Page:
Connect with Her Feelings
Marriage

Connect with Her Feelings

Posted by Regi Campbell on November 1, 2018

Listening to your wife takes more than just hearing what she’s saying.

One of the most helpless feelings in the world is for your wife to say “I just don’t feel like I have a voice.” Especially after you’ve explained a situation or decision to her for the third time and you’re sure you’ve listened to her input. I can’t tell you how deeply that hurts . . . to have gone to extra effort to give her the extra detail she always wants and then to have it “thrown back in your face” and be criticized.

One time, a friend made this statement to me. I wrote it down. I should carve it on a stone tablet . . .

A wife who feels she “has no voice” is one whose husband has talked about the issue but failed to connect with her feelings.

Several months ago, a friend and his wife were at each other’s throats over the new car they would buy. His wife explained why she wanted a minivan . . . why it fit her needs and her personality at this stage of life (two small kids . . . lots of activities . . . Mom’s taxi). My friend found a “deal” on a huge SUV and bought it without any real conversation with his wife. She couldn’t get past it.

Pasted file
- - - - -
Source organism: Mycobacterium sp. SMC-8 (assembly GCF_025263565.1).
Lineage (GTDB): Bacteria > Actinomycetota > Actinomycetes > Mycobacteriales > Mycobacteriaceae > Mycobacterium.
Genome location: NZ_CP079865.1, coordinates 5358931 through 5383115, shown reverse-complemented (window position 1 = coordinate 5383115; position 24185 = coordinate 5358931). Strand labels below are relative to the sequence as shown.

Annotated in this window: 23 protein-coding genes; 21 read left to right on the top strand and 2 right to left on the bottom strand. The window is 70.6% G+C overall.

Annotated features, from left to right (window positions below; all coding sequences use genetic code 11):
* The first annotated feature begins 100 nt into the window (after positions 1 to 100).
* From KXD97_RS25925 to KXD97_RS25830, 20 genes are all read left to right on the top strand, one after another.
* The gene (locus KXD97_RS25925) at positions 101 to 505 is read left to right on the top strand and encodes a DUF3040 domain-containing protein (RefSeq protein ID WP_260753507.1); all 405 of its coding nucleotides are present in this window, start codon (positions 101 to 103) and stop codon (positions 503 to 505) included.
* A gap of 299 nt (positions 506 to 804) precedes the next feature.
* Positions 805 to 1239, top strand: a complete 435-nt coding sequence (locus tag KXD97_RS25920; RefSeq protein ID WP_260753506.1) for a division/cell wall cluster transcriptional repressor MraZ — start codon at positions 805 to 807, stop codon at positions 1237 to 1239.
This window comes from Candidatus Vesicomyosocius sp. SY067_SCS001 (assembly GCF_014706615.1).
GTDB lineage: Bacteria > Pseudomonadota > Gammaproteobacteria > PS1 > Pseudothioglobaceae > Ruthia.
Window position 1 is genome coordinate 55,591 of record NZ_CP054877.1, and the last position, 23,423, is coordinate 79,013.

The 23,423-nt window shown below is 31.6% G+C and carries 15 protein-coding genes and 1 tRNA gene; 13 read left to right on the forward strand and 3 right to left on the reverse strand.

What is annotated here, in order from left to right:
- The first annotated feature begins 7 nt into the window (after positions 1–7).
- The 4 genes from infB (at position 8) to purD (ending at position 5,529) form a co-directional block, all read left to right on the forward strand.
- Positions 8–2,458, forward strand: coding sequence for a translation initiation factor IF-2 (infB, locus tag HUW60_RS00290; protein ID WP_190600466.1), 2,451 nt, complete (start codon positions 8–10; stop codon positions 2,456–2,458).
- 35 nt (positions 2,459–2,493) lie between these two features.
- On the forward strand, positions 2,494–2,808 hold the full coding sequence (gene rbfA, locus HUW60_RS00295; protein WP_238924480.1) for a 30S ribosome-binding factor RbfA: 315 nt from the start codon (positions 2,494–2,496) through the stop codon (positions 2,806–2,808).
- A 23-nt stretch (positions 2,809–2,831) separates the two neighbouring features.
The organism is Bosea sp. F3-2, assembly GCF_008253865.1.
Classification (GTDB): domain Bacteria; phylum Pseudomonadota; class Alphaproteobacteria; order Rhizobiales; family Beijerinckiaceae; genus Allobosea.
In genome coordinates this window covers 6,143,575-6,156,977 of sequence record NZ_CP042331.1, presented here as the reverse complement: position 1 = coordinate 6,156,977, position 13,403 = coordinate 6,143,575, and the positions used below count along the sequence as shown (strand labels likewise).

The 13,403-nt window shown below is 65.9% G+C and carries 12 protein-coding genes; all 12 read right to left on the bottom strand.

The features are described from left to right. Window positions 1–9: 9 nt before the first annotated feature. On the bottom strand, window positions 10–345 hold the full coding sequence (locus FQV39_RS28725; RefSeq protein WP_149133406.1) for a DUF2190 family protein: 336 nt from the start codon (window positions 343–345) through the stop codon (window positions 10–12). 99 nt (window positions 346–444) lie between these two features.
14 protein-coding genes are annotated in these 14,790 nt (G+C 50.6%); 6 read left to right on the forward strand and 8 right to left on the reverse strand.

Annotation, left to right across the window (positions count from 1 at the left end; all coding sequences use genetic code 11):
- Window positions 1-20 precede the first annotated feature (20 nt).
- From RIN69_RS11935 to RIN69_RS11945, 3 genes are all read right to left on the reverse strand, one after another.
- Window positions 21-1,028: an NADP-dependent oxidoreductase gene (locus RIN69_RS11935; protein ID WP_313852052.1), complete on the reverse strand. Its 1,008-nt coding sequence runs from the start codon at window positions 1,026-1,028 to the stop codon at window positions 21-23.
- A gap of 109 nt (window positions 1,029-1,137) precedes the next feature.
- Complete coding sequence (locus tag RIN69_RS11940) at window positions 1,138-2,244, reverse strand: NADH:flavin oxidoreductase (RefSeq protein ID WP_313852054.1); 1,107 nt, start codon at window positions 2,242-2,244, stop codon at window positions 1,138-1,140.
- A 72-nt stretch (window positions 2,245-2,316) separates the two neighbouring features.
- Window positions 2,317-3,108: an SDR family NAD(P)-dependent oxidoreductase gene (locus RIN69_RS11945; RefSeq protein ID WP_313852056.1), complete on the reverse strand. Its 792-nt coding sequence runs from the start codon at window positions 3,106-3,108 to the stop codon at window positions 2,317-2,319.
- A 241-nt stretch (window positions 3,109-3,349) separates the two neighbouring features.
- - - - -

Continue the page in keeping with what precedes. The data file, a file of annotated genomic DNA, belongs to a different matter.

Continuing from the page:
When he learned this principle, he went to her and let her unpack her feelings about both the car choice and about the lack of connection to her feelings. He ‘fell on his sword’ and they’re on the same page again.

It’s a powerful principle. Connect with her feelings first. Then talk about the facts. You’ll get a different reception.

Question: Does your wife feel like she has a voice? If not – what will you do to change that?

Comment here.

Responses (2)

Jeff Rasmussen
Jeff Rasmussen Posted: November 1, 2018, 10:53 am

Several years ago, my wife used exactly that phrase with me. I had no idea what “I don’t have a voice” even meant. For us men (well, at least for me) I took it literally. “You can always tell me what you think,” I told her. Air ball! It’s not about words. As you correctly state, it’s about feelings. I still don’t understand the origin of the phrase, but I now know what it means to her.

Blessings.


Jeffrey Malcolm
Jeffrey Malcolm Posted: November 3, 2018, 3:38 pm

This has and at times is an issue in my marraige. It’s usually when I try to solve my wife’s problem versus hearing her feelings. Most of the time, she doesn’t need me to solve her problems. She just wants me to listen.


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